"Oh, dear!" sighed Elsie, examining it, "how very dirty and slovenly I must look; and that will vex papa, for he can't bear to see me untidy. Can't we get in the back way, Sophy? so that I can get a clean dress on before he sees me? I don't mean to deceive him. I will tell him all about it afterwards, but I know he wouldn't like to see me looking so."

"Yes, to be sure," Sophy said in reply; "we can go in at the side door, and run up the back stairs."

"And we may be in time for tea yet, if papa is as late getting home as he is sometimes," remarked Harold; "so let us run."

Mr. Allison was late that evening, as Harold had hoped, and tea was still waiting for him, as they learned from a servant whom they met in passing through the grounds: but when they reached the porch upon which the side door opened, they found, much to their surprise and chagrin, that the ladies were seated there with their work, and Mr. Dinsmore was reading to them.

He looked up from his book as they approached, and catching sight of his little girl's soiled dress, "Why, Elsie," he exclaimed, in a mortified tone, "can that be you? such a figure as you are! Where have you been, child, to get yourself in such a plight?"

"I was playing in the brook, papa," she answered in a low voice, and casting down her eyes, while the color mounted to her hair.

"Playing in the brook! that is a new business for you, I think. Well, run up to Aunt Chloe, and tell her I want you made decent with all possible haste or you will be too late for tea. But stay," he added as she was turning to go, "you have been crying; what is the matter?"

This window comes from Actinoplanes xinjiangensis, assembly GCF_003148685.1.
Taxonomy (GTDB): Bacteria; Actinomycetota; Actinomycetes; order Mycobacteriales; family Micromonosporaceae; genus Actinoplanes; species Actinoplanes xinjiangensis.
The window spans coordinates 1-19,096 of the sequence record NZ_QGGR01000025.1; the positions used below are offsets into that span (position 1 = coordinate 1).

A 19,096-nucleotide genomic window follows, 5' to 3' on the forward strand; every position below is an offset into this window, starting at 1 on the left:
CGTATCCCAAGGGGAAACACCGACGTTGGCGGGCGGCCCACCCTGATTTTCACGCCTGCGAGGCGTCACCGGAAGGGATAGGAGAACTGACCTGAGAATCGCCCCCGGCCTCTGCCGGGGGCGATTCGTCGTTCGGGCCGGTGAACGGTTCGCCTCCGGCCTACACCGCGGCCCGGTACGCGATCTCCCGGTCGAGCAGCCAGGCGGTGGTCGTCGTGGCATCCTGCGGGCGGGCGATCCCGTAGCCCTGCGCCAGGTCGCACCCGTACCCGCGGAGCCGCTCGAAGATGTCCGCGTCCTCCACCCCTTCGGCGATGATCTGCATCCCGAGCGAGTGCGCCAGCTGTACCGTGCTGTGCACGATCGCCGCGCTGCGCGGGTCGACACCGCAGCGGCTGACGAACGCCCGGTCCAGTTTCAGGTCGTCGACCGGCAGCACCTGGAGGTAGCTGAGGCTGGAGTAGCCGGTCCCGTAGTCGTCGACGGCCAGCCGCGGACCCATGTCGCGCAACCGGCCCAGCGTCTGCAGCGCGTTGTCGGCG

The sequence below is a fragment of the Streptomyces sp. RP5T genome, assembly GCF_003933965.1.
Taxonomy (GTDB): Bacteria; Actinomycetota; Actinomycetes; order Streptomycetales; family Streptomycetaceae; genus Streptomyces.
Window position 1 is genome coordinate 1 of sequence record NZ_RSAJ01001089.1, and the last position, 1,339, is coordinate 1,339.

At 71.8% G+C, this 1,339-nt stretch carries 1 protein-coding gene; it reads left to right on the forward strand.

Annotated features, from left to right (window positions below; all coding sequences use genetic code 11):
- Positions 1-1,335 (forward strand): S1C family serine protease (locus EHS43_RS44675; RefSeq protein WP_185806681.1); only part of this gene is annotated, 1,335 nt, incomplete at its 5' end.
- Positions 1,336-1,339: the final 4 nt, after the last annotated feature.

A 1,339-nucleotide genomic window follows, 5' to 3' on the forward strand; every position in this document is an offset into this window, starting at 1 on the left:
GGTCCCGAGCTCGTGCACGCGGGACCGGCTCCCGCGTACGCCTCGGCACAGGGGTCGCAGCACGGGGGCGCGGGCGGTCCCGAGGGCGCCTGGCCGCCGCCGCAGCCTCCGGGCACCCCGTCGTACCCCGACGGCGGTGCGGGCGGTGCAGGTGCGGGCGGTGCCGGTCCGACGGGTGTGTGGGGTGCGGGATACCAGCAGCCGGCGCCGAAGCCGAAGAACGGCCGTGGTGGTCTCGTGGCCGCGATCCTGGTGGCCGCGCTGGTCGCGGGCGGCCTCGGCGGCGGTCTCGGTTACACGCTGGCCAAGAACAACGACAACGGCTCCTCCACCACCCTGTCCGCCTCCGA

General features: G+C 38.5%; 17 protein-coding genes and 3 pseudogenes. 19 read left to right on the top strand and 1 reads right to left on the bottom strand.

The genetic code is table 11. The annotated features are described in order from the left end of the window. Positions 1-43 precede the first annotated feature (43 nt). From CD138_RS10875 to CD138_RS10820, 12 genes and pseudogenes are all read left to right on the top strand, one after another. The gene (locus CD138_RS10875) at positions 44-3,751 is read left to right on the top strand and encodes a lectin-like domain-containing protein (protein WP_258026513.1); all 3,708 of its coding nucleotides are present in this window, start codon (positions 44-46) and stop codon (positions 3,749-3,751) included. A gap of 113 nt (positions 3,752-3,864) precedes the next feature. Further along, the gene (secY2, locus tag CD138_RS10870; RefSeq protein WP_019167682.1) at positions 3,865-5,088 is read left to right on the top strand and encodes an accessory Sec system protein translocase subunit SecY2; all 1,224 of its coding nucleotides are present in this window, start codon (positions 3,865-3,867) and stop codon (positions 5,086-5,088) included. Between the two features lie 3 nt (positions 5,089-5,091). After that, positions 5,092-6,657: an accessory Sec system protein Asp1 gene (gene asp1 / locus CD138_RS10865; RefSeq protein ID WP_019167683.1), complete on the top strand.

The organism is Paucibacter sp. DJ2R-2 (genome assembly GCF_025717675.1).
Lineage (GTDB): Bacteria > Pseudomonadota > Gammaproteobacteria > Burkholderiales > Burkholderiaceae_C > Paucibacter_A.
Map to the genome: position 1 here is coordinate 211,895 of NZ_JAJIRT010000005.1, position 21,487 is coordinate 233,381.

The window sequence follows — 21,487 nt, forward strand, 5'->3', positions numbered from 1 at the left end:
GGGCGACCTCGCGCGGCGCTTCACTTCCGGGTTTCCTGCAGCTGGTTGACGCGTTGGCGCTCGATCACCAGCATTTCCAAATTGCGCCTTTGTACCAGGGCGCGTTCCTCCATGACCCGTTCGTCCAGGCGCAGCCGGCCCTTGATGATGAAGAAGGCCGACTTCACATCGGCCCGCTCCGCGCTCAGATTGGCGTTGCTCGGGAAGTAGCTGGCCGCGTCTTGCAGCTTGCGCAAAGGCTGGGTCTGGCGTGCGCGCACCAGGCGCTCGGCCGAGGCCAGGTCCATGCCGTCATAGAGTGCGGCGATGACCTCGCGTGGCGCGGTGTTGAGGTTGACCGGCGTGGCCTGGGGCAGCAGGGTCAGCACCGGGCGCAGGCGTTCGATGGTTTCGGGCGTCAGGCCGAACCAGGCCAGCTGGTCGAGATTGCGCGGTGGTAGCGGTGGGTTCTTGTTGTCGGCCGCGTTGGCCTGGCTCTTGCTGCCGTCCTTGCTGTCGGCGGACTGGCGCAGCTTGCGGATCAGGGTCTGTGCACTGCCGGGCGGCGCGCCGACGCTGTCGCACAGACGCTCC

"I have lost my rings, papa," she said, bursting into tears.

"Ah! I am sorry, more particularly because it distresses you, though. But where did you lose them, daughter?"

"I don't know, papa, but I am afraid it was in the brook."

"Ah, yes! that comes of playing in the water. I think you had better keep out of it in the future: but run up and get dressed, and don't cry any more; it is not worth while to waste tears over them."

Elsie hurried upstairs, delivered her father's message, and Chloe immediately set to work, and exerting herself to the utmost, soon had her nursling looking as neat as usual.

Rose had followed the little girls upstairs, and was helping Sophy to dress.

"Dere now, darlin'; now I tink you'll do," said Chloe, giving the glossy hair a final smooth. "But what's de matter? what my chile been cryin' 'bout?"